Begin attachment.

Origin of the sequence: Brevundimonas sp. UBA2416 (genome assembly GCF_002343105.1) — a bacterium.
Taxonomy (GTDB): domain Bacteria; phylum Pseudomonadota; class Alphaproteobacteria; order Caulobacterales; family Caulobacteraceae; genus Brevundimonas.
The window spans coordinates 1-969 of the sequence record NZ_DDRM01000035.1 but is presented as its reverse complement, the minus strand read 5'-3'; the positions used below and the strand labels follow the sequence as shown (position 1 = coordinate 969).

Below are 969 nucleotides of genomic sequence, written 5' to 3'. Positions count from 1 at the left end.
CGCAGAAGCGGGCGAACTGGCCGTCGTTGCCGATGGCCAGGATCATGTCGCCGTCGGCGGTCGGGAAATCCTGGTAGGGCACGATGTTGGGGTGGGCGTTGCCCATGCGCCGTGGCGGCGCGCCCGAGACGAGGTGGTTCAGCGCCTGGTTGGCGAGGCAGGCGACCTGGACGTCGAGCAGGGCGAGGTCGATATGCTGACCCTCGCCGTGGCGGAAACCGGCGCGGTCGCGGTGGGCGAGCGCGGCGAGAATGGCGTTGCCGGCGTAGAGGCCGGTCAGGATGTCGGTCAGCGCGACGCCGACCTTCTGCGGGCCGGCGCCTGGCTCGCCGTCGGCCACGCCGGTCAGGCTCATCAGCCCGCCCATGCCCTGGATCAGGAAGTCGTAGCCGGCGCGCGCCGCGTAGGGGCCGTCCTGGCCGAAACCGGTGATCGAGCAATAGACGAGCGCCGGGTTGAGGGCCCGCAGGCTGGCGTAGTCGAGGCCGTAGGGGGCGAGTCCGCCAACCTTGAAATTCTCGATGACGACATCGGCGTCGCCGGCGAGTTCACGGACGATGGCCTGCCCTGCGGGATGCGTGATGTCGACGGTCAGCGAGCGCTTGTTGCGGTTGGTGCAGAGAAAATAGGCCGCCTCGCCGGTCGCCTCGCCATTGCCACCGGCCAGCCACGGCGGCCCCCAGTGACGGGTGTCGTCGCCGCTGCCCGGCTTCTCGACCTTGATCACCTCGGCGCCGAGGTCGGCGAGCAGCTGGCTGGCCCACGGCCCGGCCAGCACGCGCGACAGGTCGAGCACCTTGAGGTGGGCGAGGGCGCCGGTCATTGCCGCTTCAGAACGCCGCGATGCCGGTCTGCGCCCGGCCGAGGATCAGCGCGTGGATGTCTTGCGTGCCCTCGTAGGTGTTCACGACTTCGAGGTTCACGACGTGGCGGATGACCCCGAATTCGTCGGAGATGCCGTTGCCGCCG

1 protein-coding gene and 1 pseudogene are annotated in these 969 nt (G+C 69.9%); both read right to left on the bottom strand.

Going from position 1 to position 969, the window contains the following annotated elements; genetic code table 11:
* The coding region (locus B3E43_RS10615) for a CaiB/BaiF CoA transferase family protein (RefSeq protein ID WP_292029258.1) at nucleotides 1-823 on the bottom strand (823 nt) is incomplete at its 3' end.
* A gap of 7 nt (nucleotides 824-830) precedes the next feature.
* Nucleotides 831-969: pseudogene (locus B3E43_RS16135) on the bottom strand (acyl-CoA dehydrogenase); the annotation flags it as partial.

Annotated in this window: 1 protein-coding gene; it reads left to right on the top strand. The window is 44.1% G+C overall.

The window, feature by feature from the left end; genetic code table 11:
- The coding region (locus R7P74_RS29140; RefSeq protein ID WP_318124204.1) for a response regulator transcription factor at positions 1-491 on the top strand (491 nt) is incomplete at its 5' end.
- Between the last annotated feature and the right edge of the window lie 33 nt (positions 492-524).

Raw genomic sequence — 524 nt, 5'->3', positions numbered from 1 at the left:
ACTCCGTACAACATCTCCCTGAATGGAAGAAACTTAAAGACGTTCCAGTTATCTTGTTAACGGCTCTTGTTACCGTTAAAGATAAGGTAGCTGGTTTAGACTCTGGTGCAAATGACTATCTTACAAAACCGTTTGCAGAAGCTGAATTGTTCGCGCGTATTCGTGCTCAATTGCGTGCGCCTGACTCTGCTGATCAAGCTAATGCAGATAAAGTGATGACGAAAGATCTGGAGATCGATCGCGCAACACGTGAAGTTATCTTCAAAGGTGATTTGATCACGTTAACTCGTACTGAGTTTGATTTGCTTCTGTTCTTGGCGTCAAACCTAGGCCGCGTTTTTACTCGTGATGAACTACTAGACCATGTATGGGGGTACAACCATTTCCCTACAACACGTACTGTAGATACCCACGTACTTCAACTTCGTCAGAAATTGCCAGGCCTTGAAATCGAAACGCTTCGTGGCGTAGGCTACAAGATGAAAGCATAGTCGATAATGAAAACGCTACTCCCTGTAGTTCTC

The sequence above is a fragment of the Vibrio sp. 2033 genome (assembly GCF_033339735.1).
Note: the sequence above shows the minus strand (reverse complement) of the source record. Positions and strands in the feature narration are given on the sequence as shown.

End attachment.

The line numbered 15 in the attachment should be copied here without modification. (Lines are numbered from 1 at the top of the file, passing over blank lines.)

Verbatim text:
Raw genomic sequence — 524 nt, 5'->3', positions numbered from 1 at the left: